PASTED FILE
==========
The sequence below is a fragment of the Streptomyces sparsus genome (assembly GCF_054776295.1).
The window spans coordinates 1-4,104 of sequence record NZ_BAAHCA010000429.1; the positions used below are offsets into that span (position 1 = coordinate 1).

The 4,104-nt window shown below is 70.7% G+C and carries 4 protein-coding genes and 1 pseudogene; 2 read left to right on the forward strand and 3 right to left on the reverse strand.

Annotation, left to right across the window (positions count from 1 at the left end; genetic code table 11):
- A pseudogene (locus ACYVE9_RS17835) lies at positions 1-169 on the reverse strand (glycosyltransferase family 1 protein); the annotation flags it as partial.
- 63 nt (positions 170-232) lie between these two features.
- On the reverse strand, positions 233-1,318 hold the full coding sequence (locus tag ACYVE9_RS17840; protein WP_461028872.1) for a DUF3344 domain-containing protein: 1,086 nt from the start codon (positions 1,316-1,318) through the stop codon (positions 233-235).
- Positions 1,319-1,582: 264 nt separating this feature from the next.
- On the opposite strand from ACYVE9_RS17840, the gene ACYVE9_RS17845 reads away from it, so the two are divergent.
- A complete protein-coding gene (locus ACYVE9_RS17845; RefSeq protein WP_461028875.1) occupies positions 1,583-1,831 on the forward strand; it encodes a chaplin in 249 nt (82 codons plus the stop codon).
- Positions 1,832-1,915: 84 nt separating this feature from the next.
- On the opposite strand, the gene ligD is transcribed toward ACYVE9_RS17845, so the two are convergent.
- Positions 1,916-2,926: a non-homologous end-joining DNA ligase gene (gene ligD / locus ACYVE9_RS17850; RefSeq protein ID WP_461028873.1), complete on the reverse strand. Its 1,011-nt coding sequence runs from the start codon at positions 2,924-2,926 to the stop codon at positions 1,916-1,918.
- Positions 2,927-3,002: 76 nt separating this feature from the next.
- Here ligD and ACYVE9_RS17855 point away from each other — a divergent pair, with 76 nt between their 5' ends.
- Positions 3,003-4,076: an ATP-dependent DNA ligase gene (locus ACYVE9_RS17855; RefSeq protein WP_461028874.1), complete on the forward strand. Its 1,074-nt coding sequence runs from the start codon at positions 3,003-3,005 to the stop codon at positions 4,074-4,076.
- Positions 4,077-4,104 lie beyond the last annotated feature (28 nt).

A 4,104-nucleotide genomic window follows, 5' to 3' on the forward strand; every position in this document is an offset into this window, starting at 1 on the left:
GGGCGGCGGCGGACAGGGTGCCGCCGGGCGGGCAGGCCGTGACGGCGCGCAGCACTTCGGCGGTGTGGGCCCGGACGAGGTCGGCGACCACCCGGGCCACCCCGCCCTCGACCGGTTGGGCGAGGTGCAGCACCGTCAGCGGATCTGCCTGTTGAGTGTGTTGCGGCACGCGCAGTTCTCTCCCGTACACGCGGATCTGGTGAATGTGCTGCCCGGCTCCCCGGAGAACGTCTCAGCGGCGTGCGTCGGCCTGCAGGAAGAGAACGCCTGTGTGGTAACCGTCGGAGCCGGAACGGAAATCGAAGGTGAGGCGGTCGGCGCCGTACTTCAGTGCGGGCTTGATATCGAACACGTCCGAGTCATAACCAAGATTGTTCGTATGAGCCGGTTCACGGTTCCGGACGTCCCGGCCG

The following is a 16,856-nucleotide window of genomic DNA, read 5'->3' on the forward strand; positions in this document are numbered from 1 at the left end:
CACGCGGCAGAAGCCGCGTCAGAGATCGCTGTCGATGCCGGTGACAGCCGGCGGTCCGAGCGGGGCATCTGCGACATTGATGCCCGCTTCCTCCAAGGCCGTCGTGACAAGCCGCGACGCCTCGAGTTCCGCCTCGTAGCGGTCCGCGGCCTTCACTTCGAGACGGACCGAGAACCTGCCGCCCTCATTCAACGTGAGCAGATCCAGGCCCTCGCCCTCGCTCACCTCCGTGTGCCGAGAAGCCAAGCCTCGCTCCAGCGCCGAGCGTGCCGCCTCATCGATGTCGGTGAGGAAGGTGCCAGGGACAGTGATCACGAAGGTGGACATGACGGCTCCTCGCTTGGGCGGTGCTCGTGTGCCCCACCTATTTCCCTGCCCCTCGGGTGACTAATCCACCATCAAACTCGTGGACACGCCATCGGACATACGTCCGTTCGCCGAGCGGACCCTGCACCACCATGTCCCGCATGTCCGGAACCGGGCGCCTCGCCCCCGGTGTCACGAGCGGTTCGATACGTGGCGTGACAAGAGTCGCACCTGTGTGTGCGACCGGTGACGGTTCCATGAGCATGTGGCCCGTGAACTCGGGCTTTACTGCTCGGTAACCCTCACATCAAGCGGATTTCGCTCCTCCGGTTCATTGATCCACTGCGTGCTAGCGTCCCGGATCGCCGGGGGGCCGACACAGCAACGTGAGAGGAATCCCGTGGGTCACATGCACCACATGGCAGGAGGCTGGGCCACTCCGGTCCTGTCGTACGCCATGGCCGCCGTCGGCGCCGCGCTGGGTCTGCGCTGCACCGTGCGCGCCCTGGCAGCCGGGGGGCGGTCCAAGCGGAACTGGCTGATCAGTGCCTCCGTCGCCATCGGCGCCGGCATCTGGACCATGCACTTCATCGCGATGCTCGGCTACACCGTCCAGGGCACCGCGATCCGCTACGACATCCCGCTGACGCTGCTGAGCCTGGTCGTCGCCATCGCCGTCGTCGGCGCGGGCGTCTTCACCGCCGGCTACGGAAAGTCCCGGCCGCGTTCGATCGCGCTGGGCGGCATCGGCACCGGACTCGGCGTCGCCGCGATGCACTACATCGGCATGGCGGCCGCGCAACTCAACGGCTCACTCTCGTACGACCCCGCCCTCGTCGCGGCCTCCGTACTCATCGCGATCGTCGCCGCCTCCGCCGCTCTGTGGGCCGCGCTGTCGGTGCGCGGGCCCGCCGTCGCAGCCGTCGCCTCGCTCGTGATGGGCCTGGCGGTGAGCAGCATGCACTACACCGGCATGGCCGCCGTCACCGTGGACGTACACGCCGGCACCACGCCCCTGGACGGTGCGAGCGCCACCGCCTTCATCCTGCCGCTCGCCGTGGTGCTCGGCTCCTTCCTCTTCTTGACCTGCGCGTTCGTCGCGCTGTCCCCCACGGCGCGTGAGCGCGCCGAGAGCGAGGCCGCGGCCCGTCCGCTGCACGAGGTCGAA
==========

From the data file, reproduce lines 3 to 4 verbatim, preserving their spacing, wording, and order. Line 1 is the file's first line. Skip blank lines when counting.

The 4,104-nt window shown below is 70.7% G+C and carries 4 protein-coding genes and 1 pseudogene; 2 read left to right on the forward strand and 3 right to left on the reverse strand.

Annotation, left to right across the window (positions count from 1 at the left end; genetic code table 11):